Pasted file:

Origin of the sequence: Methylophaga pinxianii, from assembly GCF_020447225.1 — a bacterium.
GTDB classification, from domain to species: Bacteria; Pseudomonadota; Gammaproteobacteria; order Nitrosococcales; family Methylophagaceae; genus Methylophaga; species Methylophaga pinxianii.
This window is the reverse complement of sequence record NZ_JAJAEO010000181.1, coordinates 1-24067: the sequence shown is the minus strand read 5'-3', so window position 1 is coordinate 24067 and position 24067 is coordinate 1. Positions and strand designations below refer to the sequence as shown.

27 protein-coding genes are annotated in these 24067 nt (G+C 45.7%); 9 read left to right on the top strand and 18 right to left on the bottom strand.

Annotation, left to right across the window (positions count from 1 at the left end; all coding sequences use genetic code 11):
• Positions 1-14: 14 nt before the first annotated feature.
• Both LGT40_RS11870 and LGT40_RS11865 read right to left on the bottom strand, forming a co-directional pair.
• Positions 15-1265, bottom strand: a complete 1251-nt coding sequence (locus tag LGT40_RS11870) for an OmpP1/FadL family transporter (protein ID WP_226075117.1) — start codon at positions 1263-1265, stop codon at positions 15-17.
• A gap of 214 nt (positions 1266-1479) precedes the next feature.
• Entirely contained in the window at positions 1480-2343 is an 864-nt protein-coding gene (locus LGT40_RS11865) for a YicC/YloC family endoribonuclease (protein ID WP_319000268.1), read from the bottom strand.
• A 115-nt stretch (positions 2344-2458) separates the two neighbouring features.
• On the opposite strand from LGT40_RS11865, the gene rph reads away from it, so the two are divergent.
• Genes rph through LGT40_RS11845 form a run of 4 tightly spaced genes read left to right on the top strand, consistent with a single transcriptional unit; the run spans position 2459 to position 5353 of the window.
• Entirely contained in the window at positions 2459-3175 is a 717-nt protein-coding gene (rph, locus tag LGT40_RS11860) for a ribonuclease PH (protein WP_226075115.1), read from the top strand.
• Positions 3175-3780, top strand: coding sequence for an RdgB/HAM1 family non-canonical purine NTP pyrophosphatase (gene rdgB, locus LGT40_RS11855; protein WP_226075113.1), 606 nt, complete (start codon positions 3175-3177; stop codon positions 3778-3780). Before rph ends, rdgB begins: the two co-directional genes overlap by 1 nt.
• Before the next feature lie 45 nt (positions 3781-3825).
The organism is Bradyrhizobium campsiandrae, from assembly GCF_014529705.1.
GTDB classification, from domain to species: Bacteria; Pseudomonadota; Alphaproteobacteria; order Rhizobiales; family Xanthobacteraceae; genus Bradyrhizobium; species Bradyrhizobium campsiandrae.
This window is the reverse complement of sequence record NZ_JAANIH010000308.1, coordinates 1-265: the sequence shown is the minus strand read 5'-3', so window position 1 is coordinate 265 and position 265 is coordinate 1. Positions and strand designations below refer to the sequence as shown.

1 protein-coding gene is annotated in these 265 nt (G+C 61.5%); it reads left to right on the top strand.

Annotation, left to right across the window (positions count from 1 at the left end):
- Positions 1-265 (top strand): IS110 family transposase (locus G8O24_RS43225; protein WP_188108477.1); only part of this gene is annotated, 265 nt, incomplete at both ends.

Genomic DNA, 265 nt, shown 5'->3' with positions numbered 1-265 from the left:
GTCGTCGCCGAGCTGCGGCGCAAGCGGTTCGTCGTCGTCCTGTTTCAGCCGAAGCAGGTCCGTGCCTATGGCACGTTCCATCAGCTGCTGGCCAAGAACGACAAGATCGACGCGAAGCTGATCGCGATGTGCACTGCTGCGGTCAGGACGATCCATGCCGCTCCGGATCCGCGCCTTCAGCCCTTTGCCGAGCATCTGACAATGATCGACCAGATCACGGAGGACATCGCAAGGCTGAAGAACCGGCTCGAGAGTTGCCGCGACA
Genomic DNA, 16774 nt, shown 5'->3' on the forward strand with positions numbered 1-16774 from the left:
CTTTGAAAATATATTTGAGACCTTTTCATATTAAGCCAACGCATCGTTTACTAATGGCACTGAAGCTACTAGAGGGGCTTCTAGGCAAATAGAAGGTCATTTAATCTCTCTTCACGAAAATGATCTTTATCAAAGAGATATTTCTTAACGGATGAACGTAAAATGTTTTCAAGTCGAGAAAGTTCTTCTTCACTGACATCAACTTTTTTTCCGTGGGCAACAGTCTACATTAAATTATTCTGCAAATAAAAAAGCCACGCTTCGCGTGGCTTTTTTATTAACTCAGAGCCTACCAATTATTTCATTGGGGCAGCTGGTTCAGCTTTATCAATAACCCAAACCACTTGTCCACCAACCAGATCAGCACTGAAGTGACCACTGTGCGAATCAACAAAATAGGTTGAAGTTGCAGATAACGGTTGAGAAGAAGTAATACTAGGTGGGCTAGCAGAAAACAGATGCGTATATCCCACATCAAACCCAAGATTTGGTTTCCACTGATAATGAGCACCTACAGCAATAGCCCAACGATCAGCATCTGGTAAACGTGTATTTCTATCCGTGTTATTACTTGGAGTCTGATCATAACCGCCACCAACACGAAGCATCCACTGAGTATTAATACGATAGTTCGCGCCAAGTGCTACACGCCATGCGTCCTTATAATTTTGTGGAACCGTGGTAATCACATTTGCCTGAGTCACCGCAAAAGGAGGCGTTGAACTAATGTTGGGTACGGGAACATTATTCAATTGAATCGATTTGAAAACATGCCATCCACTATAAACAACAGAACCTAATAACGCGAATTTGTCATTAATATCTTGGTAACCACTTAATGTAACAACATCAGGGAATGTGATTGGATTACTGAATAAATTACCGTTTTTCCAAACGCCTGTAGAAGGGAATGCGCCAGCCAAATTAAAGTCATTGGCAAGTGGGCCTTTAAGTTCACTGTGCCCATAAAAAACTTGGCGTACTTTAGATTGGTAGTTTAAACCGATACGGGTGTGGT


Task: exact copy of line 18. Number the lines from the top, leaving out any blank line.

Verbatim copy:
GTDB classification, from domain to species: Bacteria; Pseudomonadota; Alphaproteobacteria; order Rhizobiales; family Xanthobacteraceae; genus Bradyrhizobium; species Bradyrhizobium campsiandrae.